TV Review: Britain’s Spending Secrets and School Swap

(Published here at

It’s always the nouveau riche who are the worst: crass, vulgar and tasteless – it’s the same everywhere. Money and what people spend or don’t spend it on – tells you everything about them. “Money”, as Somerset Maugham said, “is like a sixth sense without which you cannot make a complete use of the other five.” But enough pointless literary references – this is a television review.

So, Woody Allen’s Small Time Crooks (bear with me) is a hilarious comedy about rise and fall of a couple of nouveau riches. Half way through the movie, Ray’s (Woody Allen) wife Frenchy throws a big party for her new ‘friends’; keen to impress, she goes all out, turning her mansion into a massive out-of-proportion Tutankhamenesque tomb – i.e. vulgar as hell. During the dinner party, she overhears her guests making fun of her decorating taste and lack of sophistication. She is, as they say, common muck. Frenchy then asks art dealer David (Hugh Grant) to verse her in the cultural ways of the American upper classes. Needless to say, Ray hates it, and the couple separate.

Why am I telling you this? Well the movie makes a good point: whatever money can buy, it can’t buy class (it can probably buy you love, don’t believe the Beatles), and that no matter how much money people have, they’re still the same. I was reminded of Allen’s movie when watching Britain’s Spending Secrets (BBC 1). Presented by Anne Robinson – who incidentally is way too comfortable poking around people’s fridges, wandering around their houses and mansions, shifting through their spending budgets, and generally being a nosey beggar – we are introduced to a cross section of Britain’s spenders, i.e. the general public.

Oddly enough I’d reckoned on hating all of them for either having too much money or too little – but the programme was pretty balanced (unusual for the beeb). There are a few annoying jerks along the way though. Chief among them, Darren Stevens, who lives off his wife’s 90 grand a year (she commutes four hours a day) and spends his days playing pool and hanging about in his ‘office’. When he’s not doing that he’s avoiding ASDA, shopping in Waitrose (better standard of staff, apparently) and spending £150 a month in Starbucks. Call me old fashioned but I don’t think a grown man should be living off his wife.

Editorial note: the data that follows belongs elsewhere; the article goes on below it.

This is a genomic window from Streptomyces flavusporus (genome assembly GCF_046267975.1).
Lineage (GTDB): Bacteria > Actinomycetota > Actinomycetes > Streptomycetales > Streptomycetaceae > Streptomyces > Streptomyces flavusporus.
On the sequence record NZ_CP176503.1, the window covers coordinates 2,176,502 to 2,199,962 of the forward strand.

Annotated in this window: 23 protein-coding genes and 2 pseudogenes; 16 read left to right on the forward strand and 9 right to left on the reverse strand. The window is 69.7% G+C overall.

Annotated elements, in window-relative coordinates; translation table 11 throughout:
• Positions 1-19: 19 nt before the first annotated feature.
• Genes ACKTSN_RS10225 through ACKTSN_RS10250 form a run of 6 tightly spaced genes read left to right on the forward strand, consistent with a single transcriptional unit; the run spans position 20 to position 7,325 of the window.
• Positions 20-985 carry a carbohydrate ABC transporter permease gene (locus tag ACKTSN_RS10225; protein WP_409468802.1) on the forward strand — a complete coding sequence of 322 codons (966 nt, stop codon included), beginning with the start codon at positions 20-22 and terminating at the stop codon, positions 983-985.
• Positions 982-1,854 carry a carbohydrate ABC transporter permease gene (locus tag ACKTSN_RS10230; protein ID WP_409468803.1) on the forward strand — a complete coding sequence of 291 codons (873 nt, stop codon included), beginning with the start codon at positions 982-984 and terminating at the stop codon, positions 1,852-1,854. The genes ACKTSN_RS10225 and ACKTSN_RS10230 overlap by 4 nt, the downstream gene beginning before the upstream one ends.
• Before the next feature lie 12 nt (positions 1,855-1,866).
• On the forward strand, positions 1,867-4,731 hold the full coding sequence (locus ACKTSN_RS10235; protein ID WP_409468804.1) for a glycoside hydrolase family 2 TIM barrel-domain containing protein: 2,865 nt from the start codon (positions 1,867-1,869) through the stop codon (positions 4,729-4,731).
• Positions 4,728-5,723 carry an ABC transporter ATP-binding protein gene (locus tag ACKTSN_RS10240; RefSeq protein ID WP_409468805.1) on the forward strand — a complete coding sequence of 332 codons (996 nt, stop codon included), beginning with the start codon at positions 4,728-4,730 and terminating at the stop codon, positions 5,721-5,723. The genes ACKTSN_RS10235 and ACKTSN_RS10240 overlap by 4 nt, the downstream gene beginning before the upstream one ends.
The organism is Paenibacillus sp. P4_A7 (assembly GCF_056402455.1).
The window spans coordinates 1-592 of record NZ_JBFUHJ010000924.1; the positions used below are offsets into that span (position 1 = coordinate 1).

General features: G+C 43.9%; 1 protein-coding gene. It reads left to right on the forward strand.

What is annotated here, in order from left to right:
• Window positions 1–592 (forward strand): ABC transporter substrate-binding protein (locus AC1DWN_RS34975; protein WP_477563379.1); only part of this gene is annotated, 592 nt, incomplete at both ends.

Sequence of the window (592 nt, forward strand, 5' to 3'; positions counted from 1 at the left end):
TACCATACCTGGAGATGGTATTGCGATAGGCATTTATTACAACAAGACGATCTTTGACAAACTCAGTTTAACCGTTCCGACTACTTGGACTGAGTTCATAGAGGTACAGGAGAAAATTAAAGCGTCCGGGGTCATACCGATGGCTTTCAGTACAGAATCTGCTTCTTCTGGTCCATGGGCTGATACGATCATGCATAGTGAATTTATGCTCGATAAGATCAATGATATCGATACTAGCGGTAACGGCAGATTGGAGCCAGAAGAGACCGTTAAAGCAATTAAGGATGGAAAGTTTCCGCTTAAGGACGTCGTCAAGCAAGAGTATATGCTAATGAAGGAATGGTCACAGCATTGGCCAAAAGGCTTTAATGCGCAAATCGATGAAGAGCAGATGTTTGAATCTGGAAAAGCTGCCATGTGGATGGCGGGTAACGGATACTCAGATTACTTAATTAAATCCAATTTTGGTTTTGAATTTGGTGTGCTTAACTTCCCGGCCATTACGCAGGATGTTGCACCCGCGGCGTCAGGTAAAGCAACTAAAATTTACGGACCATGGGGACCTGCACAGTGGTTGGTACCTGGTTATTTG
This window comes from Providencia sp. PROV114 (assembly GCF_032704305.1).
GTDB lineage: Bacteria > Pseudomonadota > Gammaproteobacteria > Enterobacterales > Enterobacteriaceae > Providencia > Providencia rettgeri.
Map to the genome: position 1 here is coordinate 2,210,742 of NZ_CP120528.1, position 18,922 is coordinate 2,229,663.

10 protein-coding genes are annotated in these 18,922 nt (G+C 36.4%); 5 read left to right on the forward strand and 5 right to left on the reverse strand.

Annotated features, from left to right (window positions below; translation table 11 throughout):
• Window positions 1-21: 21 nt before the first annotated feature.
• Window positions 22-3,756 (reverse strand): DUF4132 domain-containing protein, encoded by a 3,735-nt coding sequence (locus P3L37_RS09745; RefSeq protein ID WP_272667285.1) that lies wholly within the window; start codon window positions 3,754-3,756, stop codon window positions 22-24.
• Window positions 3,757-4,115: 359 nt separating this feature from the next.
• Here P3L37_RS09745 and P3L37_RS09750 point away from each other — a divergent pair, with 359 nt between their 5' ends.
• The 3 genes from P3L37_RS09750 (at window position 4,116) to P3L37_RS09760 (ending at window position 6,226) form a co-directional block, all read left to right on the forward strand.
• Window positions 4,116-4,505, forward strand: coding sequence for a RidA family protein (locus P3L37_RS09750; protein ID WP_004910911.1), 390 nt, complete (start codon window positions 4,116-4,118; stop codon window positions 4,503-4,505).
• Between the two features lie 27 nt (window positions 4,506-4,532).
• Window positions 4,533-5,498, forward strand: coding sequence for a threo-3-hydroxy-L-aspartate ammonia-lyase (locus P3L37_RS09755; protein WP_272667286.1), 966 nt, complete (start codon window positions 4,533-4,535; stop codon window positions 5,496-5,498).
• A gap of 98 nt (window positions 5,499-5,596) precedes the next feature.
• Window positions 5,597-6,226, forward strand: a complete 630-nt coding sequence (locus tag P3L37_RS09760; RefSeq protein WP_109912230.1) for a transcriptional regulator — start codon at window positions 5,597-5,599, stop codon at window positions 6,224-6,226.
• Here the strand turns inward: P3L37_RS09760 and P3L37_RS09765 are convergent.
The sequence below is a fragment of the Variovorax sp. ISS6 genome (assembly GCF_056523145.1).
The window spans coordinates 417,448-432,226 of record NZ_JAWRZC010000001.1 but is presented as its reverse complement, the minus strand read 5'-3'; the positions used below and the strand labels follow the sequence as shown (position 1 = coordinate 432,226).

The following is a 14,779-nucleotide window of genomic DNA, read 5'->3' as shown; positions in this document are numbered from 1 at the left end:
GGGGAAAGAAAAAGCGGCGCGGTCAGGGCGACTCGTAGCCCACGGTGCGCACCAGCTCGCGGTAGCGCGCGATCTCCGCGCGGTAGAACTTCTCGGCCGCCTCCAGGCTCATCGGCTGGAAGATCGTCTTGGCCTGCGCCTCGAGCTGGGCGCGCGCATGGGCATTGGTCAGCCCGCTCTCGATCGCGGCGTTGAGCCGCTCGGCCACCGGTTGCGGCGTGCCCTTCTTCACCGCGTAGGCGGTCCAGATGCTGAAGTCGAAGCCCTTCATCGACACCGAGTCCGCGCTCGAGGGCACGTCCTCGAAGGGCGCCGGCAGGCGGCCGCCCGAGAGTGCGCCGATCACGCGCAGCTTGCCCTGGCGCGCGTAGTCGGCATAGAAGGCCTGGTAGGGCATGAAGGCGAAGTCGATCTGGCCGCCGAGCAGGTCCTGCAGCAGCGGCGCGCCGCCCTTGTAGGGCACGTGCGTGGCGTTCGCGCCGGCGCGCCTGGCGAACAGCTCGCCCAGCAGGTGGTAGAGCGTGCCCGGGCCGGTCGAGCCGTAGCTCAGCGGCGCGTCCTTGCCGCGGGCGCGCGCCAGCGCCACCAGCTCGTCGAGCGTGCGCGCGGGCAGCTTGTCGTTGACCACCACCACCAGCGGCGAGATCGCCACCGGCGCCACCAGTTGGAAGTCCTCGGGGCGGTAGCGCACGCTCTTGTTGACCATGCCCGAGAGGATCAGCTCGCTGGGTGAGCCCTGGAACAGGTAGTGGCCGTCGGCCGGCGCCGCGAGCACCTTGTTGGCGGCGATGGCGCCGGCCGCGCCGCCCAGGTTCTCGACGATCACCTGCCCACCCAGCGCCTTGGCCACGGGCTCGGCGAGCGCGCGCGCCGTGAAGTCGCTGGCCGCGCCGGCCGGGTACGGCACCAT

The best bit is when the Stevens meet the Addicuts, a family of six living on 25 grand a year. Life’s tough for the Addicuts who seem to spend most of their days discount hunting, lurking in charity shops and being generally miserable. (Mr. Addicut looks like he’s been sucking on a lemon and is thoroughly ashamed of it.) Darren shows off his holiday snaps of a £5000 Peruvian adventure, whilst Mrs. Addicut moans about her £200 holiday in St Ives. Class resentments bubble and nobody gets along.

Robinson also meets single mum Charlotte, she is living on benefits and credit and obviously spends every waking hour watching trashy television and scanning the Argos catalogue for really crappy jewelry. She can’t keep up her repayments and owes £500 in rent arrears. Charlotte loves her really big expensive blue light fridge (especially getting ice cream out of it) – and that’s all that matters.

But it’s the super rich and the upper classes that come away the most sensible and prudent. Entrepreneurs Alfie Best and Laura, while squandering like drunken sailors, have earned their money and have every right to spend it as they wish. Charlotte on the other hand is sponging off the taxpayer.

On the back of BBC2 and Channel 4’s educational experiments (Chinese school and sexy Belgians in class), ITV – obviously feeling a little left out – has come up with School Swap – The Class Divide (ITV). State school kids swap with some posh kids. This week, three kids from £27,000 a year Warminster school spend a week at state school Bemrose in Derby. Bemrose is your typical city state school, that is: half of the kids speak English as a second language and so have a reading age of about seven, crap discipline (panic buttons in rooms) and lots of head scarves.

Obviously every culture is pandered, except the white kids who underperform and lack self-confidence – I wonder why? Even the end of term leaving ceremony resembles something foreign. There’s this really odd bit when an Osama Bin Laden look-a-like is teaching a ‘special morning class’ of white boys about eating healthier and then goes on to say something like they’re not motivated enough. Well, it’s not their fault they don’t speak Urdu now is it.




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